Review of Barnvagnen (1963)

Moving picture, 95 minutes

Seen in 2017.

The main character wonders aloud whether her premarital affair is the sort of thing meant by “the Swedish sin”. This film has none of the exotic sensation of Joe David Brown’s April 1955 Time article “Sin & Sweden”, nor any of the nudity mocked in I rök och dans (1954), but the correct answer would be yes.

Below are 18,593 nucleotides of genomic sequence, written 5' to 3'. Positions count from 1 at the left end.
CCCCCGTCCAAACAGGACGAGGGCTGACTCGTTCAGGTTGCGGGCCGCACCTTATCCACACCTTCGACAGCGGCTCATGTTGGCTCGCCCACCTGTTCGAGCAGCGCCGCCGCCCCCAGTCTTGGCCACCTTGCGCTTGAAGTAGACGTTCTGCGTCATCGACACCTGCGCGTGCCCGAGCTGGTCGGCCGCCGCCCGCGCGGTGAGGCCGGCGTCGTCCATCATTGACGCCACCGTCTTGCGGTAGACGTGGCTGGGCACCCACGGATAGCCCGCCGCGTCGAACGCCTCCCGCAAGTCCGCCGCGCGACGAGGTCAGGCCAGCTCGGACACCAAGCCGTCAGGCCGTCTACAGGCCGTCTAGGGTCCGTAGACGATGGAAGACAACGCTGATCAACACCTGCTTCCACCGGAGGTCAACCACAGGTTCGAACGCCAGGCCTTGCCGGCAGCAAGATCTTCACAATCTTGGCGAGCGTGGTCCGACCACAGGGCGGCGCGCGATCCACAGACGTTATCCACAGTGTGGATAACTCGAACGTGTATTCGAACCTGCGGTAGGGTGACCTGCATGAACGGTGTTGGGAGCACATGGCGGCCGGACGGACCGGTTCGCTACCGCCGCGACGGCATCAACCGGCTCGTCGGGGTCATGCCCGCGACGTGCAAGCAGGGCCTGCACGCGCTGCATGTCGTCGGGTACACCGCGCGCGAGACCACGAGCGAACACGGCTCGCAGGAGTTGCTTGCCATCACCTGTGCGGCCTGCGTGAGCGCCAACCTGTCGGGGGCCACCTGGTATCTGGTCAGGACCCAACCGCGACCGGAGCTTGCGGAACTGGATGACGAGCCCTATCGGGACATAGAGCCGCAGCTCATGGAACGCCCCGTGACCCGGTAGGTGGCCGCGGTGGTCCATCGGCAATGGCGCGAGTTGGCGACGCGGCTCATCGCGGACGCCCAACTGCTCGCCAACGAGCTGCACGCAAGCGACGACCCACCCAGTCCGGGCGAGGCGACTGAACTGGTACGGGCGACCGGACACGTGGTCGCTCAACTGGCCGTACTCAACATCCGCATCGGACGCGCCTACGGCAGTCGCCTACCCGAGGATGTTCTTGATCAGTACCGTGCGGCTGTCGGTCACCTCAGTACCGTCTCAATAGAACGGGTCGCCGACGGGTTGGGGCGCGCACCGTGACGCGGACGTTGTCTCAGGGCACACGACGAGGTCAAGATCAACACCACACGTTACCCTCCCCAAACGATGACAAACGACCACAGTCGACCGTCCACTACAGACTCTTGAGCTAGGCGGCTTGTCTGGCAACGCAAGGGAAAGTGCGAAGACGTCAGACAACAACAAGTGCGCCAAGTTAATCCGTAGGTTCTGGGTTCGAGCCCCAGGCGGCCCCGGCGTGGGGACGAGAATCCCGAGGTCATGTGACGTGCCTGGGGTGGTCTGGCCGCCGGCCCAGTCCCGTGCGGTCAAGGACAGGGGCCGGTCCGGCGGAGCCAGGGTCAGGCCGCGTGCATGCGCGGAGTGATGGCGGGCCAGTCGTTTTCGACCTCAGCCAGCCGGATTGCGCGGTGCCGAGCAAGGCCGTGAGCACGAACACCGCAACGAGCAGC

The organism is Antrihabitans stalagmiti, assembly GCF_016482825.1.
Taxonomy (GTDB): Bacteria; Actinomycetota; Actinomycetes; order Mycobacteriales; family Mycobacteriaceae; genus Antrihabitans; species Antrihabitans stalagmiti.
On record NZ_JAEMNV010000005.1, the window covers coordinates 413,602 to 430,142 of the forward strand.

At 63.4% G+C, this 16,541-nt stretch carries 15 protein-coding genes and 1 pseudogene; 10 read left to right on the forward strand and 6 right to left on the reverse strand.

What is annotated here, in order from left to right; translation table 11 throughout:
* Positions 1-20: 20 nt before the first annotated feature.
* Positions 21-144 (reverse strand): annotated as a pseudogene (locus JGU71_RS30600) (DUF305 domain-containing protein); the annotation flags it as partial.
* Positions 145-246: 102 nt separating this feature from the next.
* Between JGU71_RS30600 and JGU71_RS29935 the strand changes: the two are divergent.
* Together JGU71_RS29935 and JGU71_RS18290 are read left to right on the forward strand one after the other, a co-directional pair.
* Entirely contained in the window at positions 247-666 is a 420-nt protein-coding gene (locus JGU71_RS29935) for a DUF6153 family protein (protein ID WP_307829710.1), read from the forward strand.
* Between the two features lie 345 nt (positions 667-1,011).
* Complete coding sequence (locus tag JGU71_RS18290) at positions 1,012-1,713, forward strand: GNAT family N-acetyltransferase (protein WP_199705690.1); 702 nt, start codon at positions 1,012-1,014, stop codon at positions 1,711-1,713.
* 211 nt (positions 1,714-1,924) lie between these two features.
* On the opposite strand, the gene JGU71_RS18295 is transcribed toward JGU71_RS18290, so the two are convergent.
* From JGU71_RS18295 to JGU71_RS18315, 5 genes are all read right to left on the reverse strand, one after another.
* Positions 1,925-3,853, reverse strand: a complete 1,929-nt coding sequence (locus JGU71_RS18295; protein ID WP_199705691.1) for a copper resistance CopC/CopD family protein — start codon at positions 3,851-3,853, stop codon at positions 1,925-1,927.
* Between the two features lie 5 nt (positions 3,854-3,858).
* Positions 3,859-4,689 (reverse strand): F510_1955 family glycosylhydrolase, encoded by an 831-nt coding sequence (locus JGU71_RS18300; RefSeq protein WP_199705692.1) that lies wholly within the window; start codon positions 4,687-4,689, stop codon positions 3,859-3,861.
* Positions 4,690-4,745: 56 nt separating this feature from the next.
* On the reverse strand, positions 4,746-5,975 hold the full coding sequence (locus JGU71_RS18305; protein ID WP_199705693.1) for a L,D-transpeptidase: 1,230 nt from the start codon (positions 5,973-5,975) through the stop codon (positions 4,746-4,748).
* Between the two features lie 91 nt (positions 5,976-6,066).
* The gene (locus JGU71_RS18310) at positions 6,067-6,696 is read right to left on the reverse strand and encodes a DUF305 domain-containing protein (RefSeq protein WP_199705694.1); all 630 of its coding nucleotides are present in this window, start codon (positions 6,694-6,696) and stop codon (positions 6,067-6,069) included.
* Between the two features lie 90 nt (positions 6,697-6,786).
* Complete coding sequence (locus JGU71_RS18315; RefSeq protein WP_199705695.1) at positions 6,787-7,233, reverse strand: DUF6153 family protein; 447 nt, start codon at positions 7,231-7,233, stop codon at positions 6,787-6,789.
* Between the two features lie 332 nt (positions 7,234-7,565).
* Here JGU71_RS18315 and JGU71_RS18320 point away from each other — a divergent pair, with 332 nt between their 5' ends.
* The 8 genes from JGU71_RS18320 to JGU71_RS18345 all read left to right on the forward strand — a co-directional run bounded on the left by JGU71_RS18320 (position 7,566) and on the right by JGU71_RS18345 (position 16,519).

Barnvagnen is an elegant illustration of the way that feminism, secularization and material prosperity were changing the way people had children. Its focus on the working class makes it representative, as does the late scene of Britt shouting at her baby to be quiet and smoking a cigarette. The stylistic imitation of Breathless (1960) is mostly intelligent, only occasionally empty in deliberately disruptive cuts. It beats Godard’s own My Life to Live (1962). Thommy Berggren tries and fails to steal the show in every scene.

References here: Dom kallar oss mods (1968).

moving picture fiction